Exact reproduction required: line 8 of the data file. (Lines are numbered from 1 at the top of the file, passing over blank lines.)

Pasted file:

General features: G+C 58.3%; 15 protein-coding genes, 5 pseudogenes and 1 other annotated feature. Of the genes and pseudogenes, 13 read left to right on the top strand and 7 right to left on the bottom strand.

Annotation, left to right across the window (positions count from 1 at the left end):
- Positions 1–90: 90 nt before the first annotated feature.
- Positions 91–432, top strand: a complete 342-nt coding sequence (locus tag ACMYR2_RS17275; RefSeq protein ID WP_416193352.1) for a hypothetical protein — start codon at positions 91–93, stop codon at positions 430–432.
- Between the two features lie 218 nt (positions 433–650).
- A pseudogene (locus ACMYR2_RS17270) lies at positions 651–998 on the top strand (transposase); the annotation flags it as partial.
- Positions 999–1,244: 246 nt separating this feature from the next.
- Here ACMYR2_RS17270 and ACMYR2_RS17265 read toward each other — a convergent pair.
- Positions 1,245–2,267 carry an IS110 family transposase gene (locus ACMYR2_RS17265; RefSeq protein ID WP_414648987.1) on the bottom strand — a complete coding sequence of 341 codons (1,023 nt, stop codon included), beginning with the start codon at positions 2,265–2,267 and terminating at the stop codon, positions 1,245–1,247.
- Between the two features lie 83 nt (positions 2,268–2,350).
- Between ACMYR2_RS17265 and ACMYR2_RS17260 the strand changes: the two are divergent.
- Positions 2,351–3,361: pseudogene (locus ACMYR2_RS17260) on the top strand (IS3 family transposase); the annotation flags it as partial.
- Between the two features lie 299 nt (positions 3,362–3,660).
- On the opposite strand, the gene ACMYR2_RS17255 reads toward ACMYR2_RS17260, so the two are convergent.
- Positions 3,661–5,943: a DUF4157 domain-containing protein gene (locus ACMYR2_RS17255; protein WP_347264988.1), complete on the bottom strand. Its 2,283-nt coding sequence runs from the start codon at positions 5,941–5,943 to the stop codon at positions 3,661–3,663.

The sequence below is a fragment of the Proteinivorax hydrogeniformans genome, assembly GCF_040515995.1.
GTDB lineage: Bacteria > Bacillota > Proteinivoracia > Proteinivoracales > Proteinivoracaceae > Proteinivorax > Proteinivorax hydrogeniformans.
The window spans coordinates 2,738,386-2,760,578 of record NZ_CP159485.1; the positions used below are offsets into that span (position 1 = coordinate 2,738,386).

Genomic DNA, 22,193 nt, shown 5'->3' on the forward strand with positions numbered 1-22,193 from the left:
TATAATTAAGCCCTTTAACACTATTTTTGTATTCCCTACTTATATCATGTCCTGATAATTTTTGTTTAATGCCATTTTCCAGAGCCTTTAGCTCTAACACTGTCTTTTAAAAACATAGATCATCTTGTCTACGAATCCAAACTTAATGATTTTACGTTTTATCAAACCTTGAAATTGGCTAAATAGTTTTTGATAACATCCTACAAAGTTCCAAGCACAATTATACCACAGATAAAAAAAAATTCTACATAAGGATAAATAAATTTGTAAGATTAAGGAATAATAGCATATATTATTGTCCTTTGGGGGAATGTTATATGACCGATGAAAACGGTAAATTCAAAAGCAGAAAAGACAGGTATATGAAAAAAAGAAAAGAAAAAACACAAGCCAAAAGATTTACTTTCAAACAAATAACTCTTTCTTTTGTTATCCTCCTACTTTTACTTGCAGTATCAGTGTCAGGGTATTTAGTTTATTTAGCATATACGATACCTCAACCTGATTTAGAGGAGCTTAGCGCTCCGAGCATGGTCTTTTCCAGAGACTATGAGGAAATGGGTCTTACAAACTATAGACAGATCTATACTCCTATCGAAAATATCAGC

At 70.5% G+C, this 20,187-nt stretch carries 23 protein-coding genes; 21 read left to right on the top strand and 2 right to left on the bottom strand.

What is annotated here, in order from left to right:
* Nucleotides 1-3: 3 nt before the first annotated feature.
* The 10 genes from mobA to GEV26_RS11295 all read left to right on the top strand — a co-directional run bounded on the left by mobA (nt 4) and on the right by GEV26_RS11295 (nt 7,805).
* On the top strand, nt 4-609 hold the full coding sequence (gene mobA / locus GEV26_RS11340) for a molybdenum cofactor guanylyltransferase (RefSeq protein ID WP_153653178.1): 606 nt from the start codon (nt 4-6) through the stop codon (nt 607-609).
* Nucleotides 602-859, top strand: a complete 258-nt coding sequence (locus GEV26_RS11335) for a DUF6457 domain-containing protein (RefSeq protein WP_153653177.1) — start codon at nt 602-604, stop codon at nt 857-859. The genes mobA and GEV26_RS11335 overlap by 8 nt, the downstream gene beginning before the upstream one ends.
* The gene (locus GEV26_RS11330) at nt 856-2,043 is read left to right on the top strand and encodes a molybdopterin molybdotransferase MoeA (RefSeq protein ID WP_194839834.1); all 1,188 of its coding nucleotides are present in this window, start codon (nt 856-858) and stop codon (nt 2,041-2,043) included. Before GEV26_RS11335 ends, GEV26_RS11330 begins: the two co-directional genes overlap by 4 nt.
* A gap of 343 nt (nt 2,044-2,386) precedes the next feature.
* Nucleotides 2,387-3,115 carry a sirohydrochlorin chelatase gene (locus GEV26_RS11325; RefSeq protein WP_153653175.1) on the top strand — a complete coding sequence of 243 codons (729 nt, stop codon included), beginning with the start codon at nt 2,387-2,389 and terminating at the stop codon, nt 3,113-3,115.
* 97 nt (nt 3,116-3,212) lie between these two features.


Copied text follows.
- Here ACMYR2_RS17270 and ACMYR2_RS17265 read toward each other — a convergent pair.